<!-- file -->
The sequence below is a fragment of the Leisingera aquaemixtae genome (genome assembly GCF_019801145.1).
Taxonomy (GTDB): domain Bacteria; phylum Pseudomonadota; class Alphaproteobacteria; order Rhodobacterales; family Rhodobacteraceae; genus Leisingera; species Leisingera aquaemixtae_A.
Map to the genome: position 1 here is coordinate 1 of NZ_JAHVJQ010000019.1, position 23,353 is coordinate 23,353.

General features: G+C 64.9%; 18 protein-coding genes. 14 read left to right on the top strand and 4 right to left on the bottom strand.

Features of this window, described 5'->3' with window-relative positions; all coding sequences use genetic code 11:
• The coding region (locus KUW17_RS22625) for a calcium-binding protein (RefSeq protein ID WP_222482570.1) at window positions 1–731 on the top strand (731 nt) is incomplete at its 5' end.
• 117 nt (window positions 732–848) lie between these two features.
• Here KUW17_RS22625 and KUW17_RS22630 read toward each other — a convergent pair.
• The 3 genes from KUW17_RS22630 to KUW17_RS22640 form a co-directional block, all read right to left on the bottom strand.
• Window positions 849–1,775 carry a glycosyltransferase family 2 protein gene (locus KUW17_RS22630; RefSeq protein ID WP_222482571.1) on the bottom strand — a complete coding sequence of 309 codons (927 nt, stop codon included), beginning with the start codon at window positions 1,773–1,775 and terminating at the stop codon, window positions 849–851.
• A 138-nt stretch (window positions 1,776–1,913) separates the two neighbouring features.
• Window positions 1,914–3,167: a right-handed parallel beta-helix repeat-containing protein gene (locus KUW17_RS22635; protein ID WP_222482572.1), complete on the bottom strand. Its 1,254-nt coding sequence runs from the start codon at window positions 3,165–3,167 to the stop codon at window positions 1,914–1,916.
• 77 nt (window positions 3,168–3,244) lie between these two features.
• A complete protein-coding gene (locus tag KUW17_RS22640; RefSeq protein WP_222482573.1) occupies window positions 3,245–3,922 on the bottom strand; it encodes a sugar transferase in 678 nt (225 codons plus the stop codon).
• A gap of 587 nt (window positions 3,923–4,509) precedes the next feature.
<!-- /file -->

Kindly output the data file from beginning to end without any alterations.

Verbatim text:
The sequence below is a fragment of the Leisingera aquaemixtae genome (genome assembly GCF_019801145.1).
Taxonomy (GTDB): domain Bacteria; phylum Pseudomonadota; class Alphaproteobacteria; order Rhodobacterales; family Rhodobacteraceae; genus Leisingera; species Leisingera aquaemixtae_A.
Map to the genome: position 1 here is coordinate 1 of NZ_JAHVJQ010000019.1, position 23,353 is coordinate 23,353.

General features: G+C 64.9%; 18 protein-coding genes. 14 read left to right on the top strand and 4 right to left on the bottom strand.

Features of this window, described 5'->3' with window-relative positions; all coding sequences use genetic code 11:
• The coding region (locus KUW17_RS22625) for a calcium-binding protein (RefSeq protein ID WP_222482570.1) at window positions 1–731 on the top strand (731 nt) is incomplete at its 5' end.
• 117 nt (window positions 732–848) lie between these two features.
• Here KUW17_RS22625 and KUW17_RS22630 read toward each other — a convergent pair.
• The 3 genes from KUW17_RS22630 to KUW17_RS22640 form a co-directional block, all read right to left on the bottom strand.
• Window positions 849–1,775 carry a glycosyltransferase family 2 protein gene (locus KUW17_RS22630; RefSeq protein ID WP_222482571.1) on the bottom strand — a complete coding sequence of 309 codons (927 nt, stop codon included), beginning with the start codon at window positions 1,773–1,775 and terminating at the stop codon, window positions 849–851.
• A 138-nt stretch (window positions 1,776–1,913) separates the two neighbouring features.
• Window positions 1,914–3,167: a right-handed parallel beta-helix repeat-containing protein gene (locus KUW17_RS22635; protein ID WP_222482572.1), complete on the bottom strand. Its 1,254-nt coding sequence runs from the start codon at window positions 3,165–3,167 to the stop codon at window positions 1,914–1,916.
• 77 nt (window positions 3,168–3,244) lie between these two features.
• A complete protein-coding gene (locus tag KUW17_RS22640; RefSeq protein WP_222482573.1) occupies window positions 3,245–3,922 on the bottom strand; it encodes a sugar transferase in 678 nt (225 codons plus the stop codon).
• A gap of 587 nt (window positions 3,923–4,509) precedes the next feature.